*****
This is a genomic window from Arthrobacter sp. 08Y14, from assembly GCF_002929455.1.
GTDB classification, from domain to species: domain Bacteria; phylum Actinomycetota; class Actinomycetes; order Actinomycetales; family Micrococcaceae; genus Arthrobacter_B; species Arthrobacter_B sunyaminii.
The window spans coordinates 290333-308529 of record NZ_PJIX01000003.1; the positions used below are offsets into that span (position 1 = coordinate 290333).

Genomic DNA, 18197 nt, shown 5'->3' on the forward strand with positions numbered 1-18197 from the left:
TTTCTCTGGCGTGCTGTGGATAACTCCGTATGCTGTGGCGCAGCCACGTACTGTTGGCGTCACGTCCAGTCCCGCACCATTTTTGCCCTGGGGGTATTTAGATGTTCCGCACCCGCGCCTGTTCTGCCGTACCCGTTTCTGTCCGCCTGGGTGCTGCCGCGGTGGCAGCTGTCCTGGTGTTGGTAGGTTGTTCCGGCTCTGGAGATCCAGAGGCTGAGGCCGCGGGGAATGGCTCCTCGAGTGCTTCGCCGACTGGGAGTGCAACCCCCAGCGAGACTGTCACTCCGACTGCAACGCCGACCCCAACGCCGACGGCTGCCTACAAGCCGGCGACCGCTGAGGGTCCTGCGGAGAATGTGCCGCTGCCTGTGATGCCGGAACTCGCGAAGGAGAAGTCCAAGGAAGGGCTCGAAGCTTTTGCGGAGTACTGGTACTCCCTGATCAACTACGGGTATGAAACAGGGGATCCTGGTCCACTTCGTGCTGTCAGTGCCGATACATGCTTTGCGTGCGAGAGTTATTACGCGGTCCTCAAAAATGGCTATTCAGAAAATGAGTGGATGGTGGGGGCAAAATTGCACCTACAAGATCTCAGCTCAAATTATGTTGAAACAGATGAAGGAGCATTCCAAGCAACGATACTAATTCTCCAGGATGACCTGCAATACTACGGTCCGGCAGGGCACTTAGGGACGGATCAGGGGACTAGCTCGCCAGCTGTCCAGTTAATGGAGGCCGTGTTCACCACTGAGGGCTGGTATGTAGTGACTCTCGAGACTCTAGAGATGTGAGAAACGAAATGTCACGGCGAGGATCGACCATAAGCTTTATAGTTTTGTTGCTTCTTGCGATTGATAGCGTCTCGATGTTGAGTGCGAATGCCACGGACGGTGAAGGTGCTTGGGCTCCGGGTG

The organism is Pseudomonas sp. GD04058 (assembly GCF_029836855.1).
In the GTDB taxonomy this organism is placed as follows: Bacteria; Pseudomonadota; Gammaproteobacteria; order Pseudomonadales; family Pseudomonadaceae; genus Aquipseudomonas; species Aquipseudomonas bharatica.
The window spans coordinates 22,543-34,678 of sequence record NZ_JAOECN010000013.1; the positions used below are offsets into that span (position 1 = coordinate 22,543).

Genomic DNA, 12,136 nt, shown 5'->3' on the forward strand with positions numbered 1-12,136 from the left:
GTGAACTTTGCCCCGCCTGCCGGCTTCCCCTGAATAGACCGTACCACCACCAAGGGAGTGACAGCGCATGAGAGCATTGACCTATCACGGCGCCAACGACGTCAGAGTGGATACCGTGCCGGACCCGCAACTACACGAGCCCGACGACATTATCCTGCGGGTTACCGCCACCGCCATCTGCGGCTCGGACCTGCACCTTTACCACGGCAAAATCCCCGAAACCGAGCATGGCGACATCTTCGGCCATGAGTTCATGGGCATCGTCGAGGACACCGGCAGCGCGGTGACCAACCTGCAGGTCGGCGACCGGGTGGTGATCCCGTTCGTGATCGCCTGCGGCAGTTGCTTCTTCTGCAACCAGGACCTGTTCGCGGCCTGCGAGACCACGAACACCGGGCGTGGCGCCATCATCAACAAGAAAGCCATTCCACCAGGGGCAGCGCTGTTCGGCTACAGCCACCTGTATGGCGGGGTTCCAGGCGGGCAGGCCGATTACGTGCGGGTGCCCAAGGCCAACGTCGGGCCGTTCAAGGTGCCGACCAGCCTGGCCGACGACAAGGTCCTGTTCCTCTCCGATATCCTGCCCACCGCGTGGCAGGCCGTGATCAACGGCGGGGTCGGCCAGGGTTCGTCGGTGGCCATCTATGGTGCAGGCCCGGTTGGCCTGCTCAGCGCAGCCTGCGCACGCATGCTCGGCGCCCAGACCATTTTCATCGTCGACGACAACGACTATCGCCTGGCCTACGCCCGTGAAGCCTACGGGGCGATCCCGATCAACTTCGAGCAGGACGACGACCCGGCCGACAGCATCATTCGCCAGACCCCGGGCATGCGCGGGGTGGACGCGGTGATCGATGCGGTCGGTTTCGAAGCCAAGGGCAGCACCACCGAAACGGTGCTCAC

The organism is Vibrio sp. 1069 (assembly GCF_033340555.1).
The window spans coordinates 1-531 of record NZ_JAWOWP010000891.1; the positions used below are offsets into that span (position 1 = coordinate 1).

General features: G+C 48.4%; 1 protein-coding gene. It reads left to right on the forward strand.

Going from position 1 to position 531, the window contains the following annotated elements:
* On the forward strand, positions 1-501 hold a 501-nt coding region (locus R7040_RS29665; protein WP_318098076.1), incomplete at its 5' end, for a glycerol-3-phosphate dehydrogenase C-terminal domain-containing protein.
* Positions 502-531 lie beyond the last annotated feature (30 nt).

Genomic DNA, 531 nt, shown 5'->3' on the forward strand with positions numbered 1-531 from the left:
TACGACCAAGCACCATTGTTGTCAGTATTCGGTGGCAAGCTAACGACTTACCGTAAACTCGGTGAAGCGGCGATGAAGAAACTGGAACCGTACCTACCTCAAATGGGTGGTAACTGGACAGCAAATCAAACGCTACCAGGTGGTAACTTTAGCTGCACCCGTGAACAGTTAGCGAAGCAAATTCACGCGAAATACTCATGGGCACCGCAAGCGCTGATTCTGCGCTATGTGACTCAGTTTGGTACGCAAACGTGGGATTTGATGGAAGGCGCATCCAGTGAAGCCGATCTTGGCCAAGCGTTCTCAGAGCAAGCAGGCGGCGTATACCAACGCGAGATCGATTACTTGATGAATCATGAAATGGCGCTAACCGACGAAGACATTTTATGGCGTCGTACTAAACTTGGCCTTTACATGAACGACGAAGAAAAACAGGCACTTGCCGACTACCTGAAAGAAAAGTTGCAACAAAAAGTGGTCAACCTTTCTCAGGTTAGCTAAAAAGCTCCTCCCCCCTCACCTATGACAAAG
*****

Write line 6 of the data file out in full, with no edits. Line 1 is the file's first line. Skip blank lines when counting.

The organism is Pseudomonas sp. GD04058 (assembly GCF_029836855.1).